“What’s wrong?” Pakar questioned Tari, leading them down the hall. She too had dismissed the medics that’d tried to help her, insisting they look after someone who was actually in need of help. In the meantime, several others had helped Nesoli onto the antigrav cart brought out for him. Another one of T’bia’s stern looks had ensured he boarded it without resistance.

“I don’t know. Alecha?”

“‹How’s anyone supposed to recover in a prison?›”

“It’s not a… Well, the medbays on the J’Ruhn and the Serin aren’t exactly prime vacation spots, either.”

“‹They’re illuminated with lighting that’s at least comfortable on the eyes. They don’t smell like… like… Like sterilized death. This place is cold, it’s unwelcoming, the acoustics are atrocious… And… And what exactly is that contraption supposed to be?›”

Tari followed Alecha’s gaze to a piece of articulated equipment in the process of being relocated by a pair of maintenance workers; the chair-like device, with stress grips for the hands and raised supports for the occupant’s legs, disappeared into a nearby room labeled ‘MATERNITY’ in Standard.

“‹That almost looked like… well, on my world, that’d be a rather advanced birthing table,›” Tari whispered.

“‹That’s… That’s absolutely barbaric…›”

“Hm?” Pakar questioned.

Tari explained, “Appraisal of the local medical tech.”

“State of the art,” Pakar put forth, not noticing Alecha’s grimace of distaste. “Excuse me, nurse — where’s the Speaker’s room? I have some things to drop off.”

“Of course, ma’am. This way.”

The nurse led them to a large, sterile room before returning to her station. A single heavy-duty bed waited for its drekiran patient to return. Several blank medical monitors dotted the wall; otherwise, the smooth white was unblemished. There wasn’t even a window. Alecha eased to her feet, gently prodding the mattress.

“‹Need a nap?›” Tari questioned. Alecha chuckled to herself and shook her head.

“‹Actually, I’d like to watch T’bia work. If she hadn’t asked me to watch after Pakar…›” She laughed. “‹I’m sure she did that to keep me out of there. If I was in any sort of condition to assist, I’d have insisted on helping.›”

Tari shrugged and turned to Pakar. “Any chance there’s someplace we can observe the surgery?”

“Not really.” Pakar laid down a pair of datapads on the tiny desk at the bedside, then stopped to adjust the sheets. “This is supposed to be more of a recovery facility. They’ve expanded a little since there’ve been requests… Parents wanting their children born over a volcano for whatever reason, the like… It’s really not equipped for major medical emergencies. Bee doesn’t tend to use the local hardware, though, so it doesn’t really matter. Nnh…”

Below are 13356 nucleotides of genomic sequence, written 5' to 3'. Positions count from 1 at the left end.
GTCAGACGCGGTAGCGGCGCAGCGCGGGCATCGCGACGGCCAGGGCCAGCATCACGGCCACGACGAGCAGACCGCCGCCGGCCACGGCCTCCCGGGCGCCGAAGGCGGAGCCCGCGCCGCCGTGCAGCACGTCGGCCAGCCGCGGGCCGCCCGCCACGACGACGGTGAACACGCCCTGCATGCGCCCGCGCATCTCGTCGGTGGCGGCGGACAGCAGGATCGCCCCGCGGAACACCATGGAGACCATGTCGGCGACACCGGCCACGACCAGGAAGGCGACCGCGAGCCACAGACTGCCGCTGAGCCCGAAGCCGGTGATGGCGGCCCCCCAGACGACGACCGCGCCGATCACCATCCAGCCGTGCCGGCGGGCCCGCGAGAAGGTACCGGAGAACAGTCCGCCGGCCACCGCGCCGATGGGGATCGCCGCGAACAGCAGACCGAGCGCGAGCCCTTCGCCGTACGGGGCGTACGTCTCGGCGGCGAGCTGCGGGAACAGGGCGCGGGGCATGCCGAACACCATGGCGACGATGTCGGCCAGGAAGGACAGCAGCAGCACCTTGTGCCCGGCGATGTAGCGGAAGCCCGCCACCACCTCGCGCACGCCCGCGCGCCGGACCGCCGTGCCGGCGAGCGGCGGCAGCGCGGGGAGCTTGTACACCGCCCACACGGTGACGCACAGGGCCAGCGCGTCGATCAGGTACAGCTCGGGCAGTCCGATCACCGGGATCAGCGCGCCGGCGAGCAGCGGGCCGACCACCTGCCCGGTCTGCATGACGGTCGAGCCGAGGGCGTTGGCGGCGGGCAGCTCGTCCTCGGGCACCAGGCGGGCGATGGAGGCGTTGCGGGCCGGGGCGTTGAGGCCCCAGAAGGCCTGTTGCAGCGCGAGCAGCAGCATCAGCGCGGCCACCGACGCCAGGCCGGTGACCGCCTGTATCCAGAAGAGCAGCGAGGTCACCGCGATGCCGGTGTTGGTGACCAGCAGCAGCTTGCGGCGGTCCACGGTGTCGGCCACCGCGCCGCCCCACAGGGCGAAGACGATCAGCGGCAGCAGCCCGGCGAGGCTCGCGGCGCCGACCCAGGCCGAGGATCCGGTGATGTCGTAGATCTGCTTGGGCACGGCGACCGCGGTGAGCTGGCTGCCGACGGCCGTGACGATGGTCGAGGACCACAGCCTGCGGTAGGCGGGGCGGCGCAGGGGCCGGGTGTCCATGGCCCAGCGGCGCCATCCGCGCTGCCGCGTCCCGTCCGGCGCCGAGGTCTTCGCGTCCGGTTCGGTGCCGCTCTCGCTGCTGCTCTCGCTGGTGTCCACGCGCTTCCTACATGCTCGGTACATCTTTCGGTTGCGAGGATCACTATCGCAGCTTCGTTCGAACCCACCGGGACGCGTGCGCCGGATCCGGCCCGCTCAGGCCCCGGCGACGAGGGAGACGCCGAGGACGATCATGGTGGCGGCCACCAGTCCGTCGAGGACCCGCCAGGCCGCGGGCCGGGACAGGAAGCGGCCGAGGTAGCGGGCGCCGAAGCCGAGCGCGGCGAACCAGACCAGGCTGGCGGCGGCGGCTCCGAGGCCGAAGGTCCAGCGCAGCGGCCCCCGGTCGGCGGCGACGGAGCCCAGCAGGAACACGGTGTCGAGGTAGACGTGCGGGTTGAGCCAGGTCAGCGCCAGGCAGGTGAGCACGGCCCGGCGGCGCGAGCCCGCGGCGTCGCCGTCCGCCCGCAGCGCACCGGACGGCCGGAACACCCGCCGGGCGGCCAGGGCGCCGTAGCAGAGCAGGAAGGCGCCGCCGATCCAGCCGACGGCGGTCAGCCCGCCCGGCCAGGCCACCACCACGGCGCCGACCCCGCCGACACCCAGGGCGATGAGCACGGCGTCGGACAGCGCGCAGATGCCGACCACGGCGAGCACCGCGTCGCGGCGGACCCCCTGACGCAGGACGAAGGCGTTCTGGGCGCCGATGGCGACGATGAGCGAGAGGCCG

“Are you sure you don’t want someone to look at that?” Tari questioned, watching Pakar wince and touch her abdomen.

“After Bee is done with Ness, it’ll take all of five minutes. Like she said, it’s just a couple of cracked ribs.”

Alecha shut one eye. After several seconds of scrutiny in Pakar’s direction, the salt-and-pepper vixen eased around the bed and stopped beside her. No small amount of confusion danced on the drekiran’s face as her belly was suddenly prodded and poked.

“Aside from violating my personal space, what’s she doing?”

Tari listened to Alecha’s immediate response. “She says she can’t do anything for Nesoli when he’s out of surgery, but she might be able — What? Oh. She says she definitely can take care of you.”

“With what J.T. has done for me in the past, I’m sure it’s a specialty of the Val’Traxans — but I don’t exactly need massage therapy right now.”

Alecha smirked and shook her head. Delicately, she touched three points on Pakar’s stomach, making the drekiran flinch and gasp.

“The breaks are there, she says. Not just cracks, either. They’re definitely broken.”

“I think she’s right,” Pakar muttered. “She really doesn’t have to.”

“No, but she wants to — if you’ll let her.”

The drekiran sighed. “Fine. Go ahead and do… whatever it is you think you can do.”

Alecha traced her fingers over Pakar’s stomach in a far more deliberate fashion, leaving a circle of eight faintly glowing symbols on her green-scaled flesh. “‹Tari…›” she whispered, appraising her runic drawings and adjusting them ever so slightly. “‹I think I need a little help with this. Please don’t relay that.›”

“‹What can I do?›”

“‹Are you at all familiar with transferring elemental energy?›”

“‹Not extensively. Jadyn offered me some of his reserves when I needed a boost, but I don’t really know how. I managed to do a little transfer recently but I used a physical medium to help pull it off. If you need me, though, just tell me what to do.›”

“‹Right hand flat in the center of my back. No, a little higher, just below my shoulderblades.›”

“‹Definitely different than what he did,›” Tari noted. “‹Now what?›”

“‹Relax. I’ll draw from you what I need as I need it. It might be a little uncomfortable, though. If it’s more than you can handle, tell me to stop.›” Alecha raised both her hands, palms forward, hovering inches away from the scribed symbols. Quietly, she broke into a low, droning chant:

‹Sooth her ills, relieve her distress. Restore the balance that has been lost.›

While the language felt similar to the Val’Traxan’s native Kametian, Tari sensed it was far more than just words ringing in her ears. She knew the words spilling over and over from the vixen’s lips, likely from the same method she’d learned Kametian, but they were as foreign as they were familiar. The more she listened to the chant, the more she questioned if speaking those words aloud was a terrible idea. Something powerful lay within the phrase, something she only could remember sensing once before — the very single time her true and full kitsune name ever was uttered aloud.